Aha. That cacophonous clanging is the sound of the penny dropping throughout the Drive-My readership. The 313i badge refers to the 13B rotary engine’s swept volume of 1308cc. Although, being a Wankel unit, you can’t really equate its displacement to that of a piston engine, its twin-654cc chambers aren’t even on nodding terms with a crank and- piston arrangement. But whichever way you cut it, this is a feisty manoeuvre. Ehsan’s opted for the 13B-REW variant, as found in twin-turbo form in the third generation RX-7, and it’s a bit of a cult icon.
It’s a bold play, but Ehsan has form with this sort of caper. His first three E30s may have enjoyed tweaked BMW four- and sixpots, but the fourth ended up with a 13B from a Mazda Cosmo, and it seems that this wacky experiment really flicked his switch, and he stuck with the formula. That part-built drag car we mentioned? That’s rocking rotors too. This fella just really digs triangles.
“From as long ago as I can remember, all I ever wanted was an old-school BMW,” he assures us. “I live by ‘classic not plastic’ and ‘built not bought’. The BMWs of this era represented great European design and true workmanship, and the last perfect lightweight rear-wheel drive chassis compared to the competitors – the KE Corolla, Mercedes 230E, Mazda RX-7 and so on – from that time.” You’ll note that he’s slipped a Mazda reference in there, though. Clearly a fusion was always on the cards – a greatest hits of the period, if you like. Well, it’s all subjective isn’t it?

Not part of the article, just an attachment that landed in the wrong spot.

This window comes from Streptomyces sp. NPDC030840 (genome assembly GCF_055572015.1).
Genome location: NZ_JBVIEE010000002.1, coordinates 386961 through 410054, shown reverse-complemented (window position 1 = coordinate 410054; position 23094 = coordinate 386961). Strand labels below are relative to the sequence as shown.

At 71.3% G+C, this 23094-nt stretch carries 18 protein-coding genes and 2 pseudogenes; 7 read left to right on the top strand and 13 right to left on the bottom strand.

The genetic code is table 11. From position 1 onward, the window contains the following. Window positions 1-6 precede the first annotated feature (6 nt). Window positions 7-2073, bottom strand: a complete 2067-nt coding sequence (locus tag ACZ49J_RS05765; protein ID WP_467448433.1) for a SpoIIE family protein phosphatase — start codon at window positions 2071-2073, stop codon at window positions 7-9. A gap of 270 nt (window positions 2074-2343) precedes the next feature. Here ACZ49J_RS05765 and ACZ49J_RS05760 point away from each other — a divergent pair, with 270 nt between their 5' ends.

“Yeah, I’ve always had a passion for E30s as well as for the lightweight, high-RPM feel of a turbo rotary engine,” Ehsan admits. “I had a picture in my head of what I wanted it to look and feel like; people from the E30 scene tend either to have a really clean slow-and-standard car or a roughened-up fast one. I wanted to build an all-rounder – a show-stopper that drops jaws but that could also be used as a street-legal weapon. Something I can take to the drag strip, run consistent ten-second passes on street tyres, then drive home and the next day go on an E30 club cruise to the beach, have it on display at a car show, and win trophies. This build was my total package.”
Blimey. Talk about your stereotypical Aussie confidence! There’s not a single element of that paragraph that isn’t writing a massive cheque, but thankfully Ehsan’s the sort of dude with the skills to cash it. And so it began. A project base was sourced from a guy who’d had the car slumbering in the shadows of his garage for around six years – all immaculate and original, and you’ll no doubt be impressed to learn that it’s still wearing its original factory Brilliantrot paint. The seller refused to let the car go before Ehsan promised to give the car a new lease of life, a good home and, most of all, not to crash it – after all, he’d owned it from new. Imagine what he must be thinking when he sees this feature! Good vibes, we hope.
Ehsan took it home, and immediately installed it in his garage for another dusty year-long slumber. You don’t want to rush these things, do you? Although he wasn’t dragging his heels by any means – our effervescent protagonist had been to see his friendly local engine builder.